Deconstructing cardboard man: antagonists, allies and advocates in the quest for women’s economic empowerment in Bangladesh

Thumbnail Image
Marcela-Ondekova_PHD 2017-2020.pdf(4.01 MB)
Full Text E-thesis
Ondekova, Marcela
Journal Title
Journal ISSN
Volume Title
University College Cork
Published Version
Research Projects
Organizational Units
Journal Issue
This study explores Muslim masculinities in Bangladesh and their positioning towards women’s economic empowerment (WEE), with a particular focus on employment in low-income communities. The research is framed by a specific context of increasing women’s labour participation – a shared objective of the current Government of Bangladesh and the local and international development community. The study introduces a masculinity continuum containing three masculinity markers – Antagonists, Allies and Advocates – to facilitate the exploration and understanding of differences in men’s views, attitudes and practices with respect to WEE. Mixed methods, including focus groups, peer-to-peer survey, life-history narrations, gender analysis, interviews, Delphi method and observation, were used to analyse the linkages between WEE and masculinities in the selected context. The study found that WEE was a multidimensional phenomenon in low-income communities. However, Antagonist and Ally men overlooked psychological and social benefits of economic inclusion for women. In addition, the indigenous perceptions of WEE, particularly by men, mainly focused on the fulfilment of practical needs and overlooked structural inequalities that perpetuate women’s inequalities. Low-income women largely desired progressive masculinities embodied by Advocate men that could facilitate WEE. While resisting changes undermining men’s patriarchal control over women, Antagonist and Ally men supported women’s access to decent employment under certain conditions. In addition, although Ally men, who appeared to represent the majority of men, were reluctant to give up their patriarchal privilege in the privacy of their household, they supported women’s increased roles in public domains. Advocate men demonstrated some residual patriarchal attitudes and practices, but these were marginal in their masculinities. Moreover, working on women’s equality with men was a source of optimism and joy for Advocates. Lack of women’s safety was amongst the main obstacles highlighted to restrict women’s mobility and access to employment outside their communities, although in the discourse by Antagonist and Ally men, women’s increased mobility and new opportunities were strongly correlated with their fear of a working independent woman. This fueled the attempts to retraditionalise women, who had accessed new roles in society. Antagonist and, to some extent, Ally men demonstrated a high prevalence of gender stereotypes about women’s and men’s roles based on biological essentialism and conservative cultural/Islamic norms. This included primary breadwinner as a persistent mainstream masculinity norm. On the other hand, Advocates, and to some extent Ally men, were engaged in more emotionally rewarding relationships with their wives and children, than men with Antagonist masculinities. Husbands and fathers with Advocate masculinities demonstrated a higher involvement in household and care work, rewarded by their spouses. The Islamic faith was not found to be a conclusive factor in driving or resisting patriarchal masculinities, although less religious men appeared more progressive with respect to WEE. Disability was linked with heightened emasculation caused by the erosion of the male primary breadwinner role, but this appeared to be the case only when other salient factors were at play. An emasculated disabled husband was a factor in a higher risk of violence against low-income women working outside their communities. Whereas Antagonists appeared to constitute a substantial part of society, the dominance of Ally masculinities creates a unique opportunity to engage with men on transformative WEE. The research contributes to the formulation of a men’s empowerment framework, which can assist development actors in increasing men’s support to women’s equal economic rights in Bangladesh and potentially elsewhere. The current Government policies, which are largely supportive of women’s economic inclusion, contribute to an enabling environment for such efforts. Two specific approaches can support mobilisation of Antagonist and Ally men: marital togetherness and the concept of peaceful household (hooks, 1984, 1998; Ahmed, 2008, 2014) and the egalitarian gender relations within Islam (Kabasacal Arat and Hasan, 2017; Musawah, 2018; Nazneen, 2018), supported by partnerships with those religious authorities that share common interests with development actors, such as fighting violence against women and girls. Ultimately, the study challenges the narrative of oppressive Muslim men, who resist normalisation of Bangladeshi women in the economy. It validates the existence of diversity of masculinities and their embodiments in studied practice, while including men in women’s struggle for equality and social progress. The study concludes that non-static and nuanced understanding of masculinities can encourage useful empowerment strategies in development practice that can result in the improvement of lives of many women and men.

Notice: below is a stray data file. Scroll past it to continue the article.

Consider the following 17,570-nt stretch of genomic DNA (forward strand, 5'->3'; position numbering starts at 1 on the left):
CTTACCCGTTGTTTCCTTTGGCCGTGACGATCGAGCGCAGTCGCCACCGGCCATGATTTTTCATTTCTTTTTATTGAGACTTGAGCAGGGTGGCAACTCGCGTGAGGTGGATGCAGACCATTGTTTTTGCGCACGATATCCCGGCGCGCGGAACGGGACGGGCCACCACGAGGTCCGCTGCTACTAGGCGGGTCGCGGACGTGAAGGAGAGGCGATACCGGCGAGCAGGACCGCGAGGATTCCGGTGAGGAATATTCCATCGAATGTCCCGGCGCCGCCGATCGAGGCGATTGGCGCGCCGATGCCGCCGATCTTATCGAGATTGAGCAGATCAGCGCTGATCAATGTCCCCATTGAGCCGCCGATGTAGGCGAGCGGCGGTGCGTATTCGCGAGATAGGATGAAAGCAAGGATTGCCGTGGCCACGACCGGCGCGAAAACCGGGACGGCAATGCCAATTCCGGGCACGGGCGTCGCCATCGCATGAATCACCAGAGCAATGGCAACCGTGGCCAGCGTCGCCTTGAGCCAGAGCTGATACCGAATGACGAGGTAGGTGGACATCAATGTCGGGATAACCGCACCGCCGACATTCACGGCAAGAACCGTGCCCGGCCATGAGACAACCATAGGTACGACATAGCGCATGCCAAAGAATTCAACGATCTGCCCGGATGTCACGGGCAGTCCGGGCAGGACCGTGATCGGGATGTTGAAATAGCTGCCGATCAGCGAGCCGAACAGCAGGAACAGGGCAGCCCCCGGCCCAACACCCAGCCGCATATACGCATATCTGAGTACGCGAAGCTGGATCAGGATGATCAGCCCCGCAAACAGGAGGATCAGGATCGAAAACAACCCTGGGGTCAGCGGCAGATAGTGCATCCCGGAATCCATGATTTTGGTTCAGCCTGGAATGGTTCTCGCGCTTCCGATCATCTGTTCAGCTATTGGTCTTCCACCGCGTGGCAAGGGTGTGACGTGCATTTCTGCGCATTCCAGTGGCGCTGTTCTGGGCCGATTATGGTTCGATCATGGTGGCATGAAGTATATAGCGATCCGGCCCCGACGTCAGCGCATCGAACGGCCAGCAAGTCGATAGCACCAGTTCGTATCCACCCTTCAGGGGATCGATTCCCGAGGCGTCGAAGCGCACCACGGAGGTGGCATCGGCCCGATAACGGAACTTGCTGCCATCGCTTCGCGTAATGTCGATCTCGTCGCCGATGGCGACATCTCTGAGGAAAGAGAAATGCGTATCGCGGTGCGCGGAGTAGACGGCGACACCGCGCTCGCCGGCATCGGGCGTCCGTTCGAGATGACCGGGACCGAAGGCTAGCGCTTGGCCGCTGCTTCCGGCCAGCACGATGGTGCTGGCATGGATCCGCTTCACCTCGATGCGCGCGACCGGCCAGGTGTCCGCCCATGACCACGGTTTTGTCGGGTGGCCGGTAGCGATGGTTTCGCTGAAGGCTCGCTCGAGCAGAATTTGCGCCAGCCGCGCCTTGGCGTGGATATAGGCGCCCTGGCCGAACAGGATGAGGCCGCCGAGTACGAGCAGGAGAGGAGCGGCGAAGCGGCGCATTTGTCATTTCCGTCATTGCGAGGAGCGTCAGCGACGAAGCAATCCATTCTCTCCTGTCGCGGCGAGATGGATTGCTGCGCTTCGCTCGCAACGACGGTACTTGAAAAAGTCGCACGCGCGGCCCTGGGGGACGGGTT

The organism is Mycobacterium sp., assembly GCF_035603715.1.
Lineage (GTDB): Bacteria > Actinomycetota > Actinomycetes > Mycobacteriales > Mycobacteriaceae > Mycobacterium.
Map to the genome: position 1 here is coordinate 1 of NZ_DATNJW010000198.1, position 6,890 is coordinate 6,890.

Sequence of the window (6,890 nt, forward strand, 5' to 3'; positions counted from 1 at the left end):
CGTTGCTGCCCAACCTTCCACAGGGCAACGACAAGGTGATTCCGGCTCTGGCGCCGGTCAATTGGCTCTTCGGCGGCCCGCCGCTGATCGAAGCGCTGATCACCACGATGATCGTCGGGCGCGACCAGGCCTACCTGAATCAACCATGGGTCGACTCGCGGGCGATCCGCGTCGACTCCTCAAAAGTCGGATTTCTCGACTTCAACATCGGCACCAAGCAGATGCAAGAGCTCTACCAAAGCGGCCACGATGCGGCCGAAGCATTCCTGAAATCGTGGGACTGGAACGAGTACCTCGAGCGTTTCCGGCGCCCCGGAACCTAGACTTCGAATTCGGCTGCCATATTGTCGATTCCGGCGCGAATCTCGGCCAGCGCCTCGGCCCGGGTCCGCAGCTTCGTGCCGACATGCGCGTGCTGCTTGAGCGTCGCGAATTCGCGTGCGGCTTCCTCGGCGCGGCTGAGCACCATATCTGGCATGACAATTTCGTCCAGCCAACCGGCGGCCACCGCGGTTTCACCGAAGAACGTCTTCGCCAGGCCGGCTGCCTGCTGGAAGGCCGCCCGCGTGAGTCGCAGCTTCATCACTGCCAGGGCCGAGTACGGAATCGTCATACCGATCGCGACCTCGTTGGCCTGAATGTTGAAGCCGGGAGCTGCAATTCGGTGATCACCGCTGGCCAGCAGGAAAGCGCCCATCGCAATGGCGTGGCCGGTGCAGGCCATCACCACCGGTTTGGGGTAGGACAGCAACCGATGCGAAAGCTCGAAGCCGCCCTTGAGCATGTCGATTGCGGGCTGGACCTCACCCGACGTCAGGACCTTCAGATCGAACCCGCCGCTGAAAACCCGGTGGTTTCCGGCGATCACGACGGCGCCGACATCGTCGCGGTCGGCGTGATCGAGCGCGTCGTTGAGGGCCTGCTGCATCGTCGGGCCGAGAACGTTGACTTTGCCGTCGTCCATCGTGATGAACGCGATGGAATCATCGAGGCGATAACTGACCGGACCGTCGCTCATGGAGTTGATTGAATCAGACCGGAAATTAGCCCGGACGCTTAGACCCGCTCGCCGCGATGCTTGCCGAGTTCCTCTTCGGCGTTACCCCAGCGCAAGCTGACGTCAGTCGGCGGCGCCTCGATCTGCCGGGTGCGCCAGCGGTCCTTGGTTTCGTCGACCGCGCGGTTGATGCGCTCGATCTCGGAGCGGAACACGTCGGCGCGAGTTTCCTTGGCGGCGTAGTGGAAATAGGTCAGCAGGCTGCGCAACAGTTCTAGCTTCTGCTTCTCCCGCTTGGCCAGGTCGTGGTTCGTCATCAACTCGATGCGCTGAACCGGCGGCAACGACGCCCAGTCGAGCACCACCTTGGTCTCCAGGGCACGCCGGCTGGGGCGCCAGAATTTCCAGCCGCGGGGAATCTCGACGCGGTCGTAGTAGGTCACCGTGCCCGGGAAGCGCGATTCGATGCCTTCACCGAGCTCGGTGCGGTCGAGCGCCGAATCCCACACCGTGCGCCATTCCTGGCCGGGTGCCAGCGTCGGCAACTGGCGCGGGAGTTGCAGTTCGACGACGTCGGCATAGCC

Bangladesh , Masculinities , Women's economic empowerment
Ondekova, M. 2021. Deconstructing cardboard man: antagonists, allies and advocates in the quest for women’s economic empowerment in Bangladesh. PhD Thesis, University College Cork.
Link to publisher’s version